New book argues for integration of disability studies into academia as a wholeFriday 13 November 2015
Researchers from Liverpool Hope University have published a book which argues that disability studies and disability theory should be integrated more fully into academic discourse.
Disability, Avoidance, and the Academy: Challenging Resistance (Routledge) was launched at Liverpool Hope this week. It is the result of the bi-annual Centre for Culture and Disability Studies (CCDS) conference. The collection explores how academic avoidance of disability studies and disability theory is indicative of social prejudice and highlights, conversely, how the academy can and does engage with disability studies. It brings together work in the humanities and the social sciences, and draws on the riches of cultural diversity to challenge institutional and disciplinary avoidance.
Dr Bolt said at the launch: "In all of the artefacts that we use in education, disability is found, but in the critical work we use to engage with that, it is missing." Dr Bolt also talked about how he has tried to bring his work on disability in classic literature into the forefront of general literature discussions, rather than have it regarded as a separate topic.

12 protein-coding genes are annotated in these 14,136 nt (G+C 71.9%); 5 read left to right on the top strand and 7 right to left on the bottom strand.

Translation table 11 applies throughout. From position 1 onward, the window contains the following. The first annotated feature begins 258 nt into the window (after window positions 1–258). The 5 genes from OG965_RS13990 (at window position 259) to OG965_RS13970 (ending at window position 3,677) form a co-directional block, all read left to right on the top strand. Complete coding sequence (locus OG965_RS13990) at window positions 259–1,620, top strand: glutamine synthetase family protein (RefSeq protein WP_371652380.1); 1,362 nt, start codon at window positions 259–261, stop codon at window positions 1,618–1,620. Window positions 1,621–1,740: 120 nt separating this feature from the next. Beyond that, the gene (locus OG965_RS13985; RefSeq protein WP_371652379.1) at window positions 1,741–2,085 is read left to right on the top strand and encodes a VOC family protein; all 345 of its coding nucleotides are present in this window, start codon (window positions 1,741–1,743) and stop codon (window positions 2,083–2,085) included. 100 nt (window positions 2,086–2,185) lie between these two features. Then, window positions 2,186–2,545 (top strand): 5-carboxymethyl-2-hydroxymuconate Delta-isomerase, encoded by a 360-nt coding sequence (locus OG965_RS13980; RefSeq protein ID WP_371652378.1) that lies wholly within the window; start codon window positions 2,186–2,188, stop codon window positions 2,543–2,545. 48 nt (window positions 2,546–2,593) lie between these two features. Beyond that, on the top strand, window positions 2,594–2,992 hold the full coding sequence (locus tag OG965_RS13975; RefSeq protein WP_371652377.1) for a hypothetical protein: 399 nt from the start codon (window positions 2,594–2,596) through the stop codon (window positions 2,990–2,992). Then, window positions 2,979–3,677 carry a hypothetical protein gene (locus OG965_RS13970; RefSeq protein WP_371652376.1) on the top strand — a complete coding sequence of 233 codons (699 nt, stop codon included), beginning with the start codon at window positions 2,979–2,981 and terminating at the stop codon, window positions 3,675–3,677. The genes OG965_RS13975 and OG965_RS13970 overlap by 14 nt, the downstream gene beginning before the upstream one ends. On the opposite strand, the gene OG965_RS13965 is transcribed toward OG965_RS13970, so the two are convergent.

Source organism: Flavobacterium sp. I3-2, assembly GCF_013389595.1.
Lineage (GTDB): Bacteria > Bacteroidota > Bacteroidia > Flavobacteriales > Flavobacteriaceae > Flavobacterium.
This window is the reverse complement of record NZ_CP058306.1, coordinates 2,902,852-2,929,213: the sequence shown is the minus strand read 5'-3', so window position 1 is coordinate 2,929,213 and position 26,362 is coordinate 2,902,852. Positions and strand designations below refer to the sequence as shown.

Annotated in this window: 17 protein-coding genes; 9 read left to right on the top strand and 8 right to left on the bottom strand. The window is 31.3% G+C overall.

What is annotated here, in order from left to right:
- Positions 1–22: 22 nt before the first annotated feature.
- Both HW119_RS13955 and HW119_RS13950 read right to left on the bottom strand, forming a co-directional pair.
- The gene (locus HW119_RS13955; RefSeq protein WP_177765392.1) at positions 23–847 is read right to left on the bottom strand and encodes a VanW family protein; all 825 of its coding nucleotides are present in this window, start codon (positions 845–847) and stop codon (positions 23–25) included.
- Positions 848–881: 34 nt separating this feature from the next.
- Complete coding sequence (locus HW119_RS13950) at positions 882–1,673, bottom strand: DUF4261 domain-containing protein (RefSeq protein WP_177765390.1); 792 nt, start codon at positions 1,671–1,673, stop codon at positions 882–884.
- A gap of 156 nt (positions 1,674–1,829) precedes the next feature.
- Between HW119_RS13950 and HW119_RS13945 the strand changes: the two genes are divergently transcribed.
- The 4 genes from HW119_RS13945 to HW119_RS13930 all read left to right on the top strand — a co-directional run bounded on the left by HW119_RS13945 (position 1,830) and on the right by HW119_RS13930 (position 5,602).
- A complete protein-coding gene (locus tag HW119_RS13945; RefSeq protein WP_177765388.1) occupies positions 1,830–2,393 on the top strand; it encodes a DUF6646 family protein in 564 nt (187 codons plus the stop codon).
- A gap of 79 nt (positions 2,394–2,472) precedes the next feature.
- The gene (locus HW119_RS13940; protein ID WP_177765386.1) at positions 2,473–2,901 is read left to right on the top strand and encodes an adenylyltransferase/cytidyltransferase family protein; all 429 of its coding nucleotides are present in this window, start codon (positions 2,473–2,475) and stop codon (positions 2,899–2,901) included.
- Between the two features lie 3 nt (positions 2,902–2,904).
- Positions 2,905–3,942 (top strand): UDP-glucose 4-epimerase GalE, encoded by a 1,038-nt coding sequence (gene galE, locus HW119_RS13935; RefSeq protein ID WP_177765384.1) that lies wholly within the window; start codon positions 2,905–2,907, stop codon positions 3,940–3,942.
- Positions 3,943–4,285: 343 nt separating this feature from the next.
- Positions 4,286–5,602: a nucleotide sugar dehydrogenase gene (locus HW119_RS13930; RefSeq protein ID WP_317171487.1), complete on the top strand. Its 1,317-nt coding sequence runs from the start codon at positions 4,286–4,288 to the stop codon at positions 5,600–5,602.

The Centre for Culture and Disability Studies is based at Liverpool Hope University and is led by Associate Professor Dr David Bolt. Dr Bolt and Liverpool Hope colleague Dr Claire Penketh edited the book, which also features contributions from Liverpool Hope academics including Dr Owen Barden, Dr Alan Hodkinson and Ms Laura Waite.
Divided into three parts, the first looks at how educational institutions and systems implicitly uphold double standards, which can result in negative experiences for staff and students who are disabled. The second part explores how disability studies informs and improves a number of academic disciplines, from social work to performance arts. The final part shows how more diverse cultural engagement offers a way forward for the academy, demonstrating ways in which we can make more explicit the interdisciplinary significance of disability studies – and, by extension, disability theory, activism, experience, and culture.